I’ve been in Yunnan for 10 days and so thought it might be time for an update. This is a beautiful area with a great and varied history. It was the area in which most foreign eyes first glimpsed the Chinese Empire. Trade with foreign countries has been taking place for centuries, not least of all along the ancient Tea-Horse Road.
The Tea-Horse Road
The Tea-Horse Road was an ancient trading route between Xishuangbanna in south-western Yunnan and Tibet. As the name suggests, Tibetan ponies were traded for Yunnan’s famous tea both of which are still highly valued commodities to this day. Your intrepid writer is on the this famous old route as he types, having travelled from Meili Xue Shan (Meili Snow Mountain), Yunnan’s highest and as yet unconquered peak at the border with Tibet, via Shangri La to the Bai town of Shaxi. Shangri La was so named in 1998 by the local government after the mythical paradise in James Hilton’s novel ‘Lost Horizon’, but is nevertheless a staggeringly beautiful place situated on a plain, surrounded by mountains. It has a large Khampa Tibetan community famous for their black pottery and beautifully detailed thangkas; Buddhist religious paintings.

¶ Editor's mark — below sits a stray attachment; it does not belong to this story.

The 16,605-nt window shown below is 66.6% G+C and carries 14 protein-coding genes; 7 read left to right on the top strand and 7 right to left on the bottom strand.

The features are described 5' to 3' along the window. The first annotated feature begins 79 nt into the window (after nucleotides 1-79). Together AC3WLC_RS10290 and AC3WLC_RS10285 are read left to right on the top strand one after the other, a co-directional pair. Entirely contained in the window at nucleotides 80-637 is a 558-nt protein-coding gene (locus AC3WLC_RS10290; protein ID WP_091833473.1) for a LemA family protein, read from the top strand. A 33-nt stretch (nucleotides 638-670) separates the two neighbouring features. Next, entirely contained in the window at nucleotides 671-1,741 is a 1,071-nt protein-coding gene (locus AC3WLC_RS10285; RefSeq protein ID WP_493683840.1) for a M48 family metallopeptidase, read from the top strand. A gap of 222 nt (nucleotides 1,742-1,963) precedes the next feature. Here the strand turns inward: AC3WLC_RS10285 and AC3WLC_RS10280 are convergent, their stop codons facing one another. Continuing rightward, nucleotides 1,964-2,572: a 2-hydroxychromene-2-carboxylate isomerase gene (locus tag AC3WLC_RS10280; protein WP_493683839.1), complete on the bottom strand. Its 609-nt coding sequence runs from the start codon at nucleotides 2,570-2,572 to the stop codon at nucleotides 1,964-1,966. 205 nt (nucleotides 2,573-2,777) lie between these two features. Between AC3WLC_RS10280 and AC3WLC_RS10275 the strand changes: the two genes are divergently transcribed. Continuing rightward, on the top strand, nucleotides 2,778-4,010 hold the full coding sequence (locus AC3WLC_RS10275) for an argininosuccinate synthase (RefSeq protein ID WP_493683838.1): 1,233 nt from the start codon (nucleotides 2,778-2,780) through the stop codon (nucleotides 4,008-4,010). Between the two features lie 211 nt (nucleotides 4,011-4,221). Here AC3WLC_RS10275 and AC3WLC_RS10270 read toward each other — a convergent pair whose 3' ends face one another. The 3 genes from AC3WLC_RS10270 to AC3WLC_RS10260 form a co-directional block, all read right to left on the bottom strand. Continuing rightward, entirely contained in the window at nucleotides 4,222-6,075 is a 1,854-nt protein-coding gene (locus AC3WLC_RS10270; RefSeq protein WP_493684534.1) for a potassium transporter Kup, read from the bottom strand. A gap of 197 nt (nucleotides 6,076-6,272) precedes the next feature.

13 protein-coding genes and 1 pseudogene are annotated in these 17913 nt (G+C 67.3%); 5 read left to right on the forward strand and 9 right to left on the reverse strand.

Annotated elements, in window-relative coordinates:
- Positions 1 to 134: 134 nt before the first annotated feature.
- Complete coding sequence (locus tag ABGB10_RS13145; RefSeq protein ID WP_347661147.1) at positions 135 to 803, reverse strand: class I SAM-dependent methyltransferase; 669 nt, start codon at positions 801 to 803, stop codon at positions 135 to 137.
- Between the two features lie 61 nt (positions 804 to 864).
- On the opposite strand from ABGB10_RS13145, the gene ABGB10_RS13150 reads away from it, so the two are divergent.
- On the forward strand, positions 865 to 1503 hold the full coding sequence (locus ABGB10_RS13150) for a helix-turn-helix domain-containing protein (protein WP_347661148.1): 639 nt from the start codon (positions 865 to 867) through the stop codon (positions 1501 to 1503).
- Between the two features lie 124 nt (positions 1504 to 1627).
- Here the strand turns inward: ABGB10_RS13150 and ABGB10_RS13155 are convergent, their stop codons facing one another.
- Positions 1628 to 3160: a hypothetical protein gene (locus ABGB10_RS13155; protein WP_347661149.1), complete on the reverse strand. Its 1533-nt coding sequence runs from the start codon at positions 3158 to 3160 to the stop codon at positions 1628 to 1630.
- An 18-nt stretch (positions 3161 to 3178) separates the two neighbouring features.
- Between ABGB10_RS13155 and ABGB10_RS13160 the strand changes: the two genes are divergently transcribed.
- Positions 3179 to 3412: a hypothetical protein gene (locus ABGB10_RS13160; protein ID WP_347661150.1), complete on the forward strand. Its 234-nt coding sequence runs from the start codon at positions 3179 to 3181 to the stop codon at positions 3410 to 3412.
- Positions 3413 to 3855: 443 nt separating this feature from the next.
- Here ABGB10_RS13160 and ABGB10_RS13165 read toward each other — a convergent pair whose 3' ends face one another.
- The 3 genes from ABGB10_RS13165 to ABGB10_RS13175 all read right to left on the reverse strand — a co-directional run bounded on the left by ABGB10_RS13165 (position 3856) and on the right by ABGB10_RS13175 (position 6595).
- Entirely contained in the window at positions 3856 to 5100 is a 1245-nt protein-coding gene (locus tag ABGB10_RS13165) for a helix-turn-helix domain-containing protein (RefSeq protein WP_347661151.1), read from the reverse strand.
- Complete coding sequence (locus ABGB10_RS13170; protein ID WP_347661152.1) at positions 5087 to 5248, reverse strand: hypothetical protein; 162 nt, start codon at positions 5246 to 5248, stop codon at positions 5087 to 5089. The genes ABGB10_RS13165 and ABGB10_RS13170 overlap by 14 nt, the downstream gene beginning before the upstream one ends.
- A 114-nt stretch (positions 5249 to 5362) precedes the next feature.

Shaxi and the Bai Tribe
Due south of Shangri La (also known as Zhongdian) the scenery changes to the rolling pine covered hills and mountains in which Shaxi is situated. Shaxi is a less visited and very peaceful town full of traditional Bai houses. The Bai are another of Yunnan’s numerous ethnic minorities. They are famous for their beautiful embroidery and silver-ware and to this day still use medicinal plants and live very much in harmony with nature, despite the advance of modernisation although it must be said they are certainly adapting.
Tomorrow I set off for Dali, ancient capital of the Dali and Nanzhao kingdoms, which at one point included Yunnan, Burma, Laos and Thailand or at least parts thereof! It is the torch festival tomorrow so stay tuned for tales of gunpowder and fiery processions…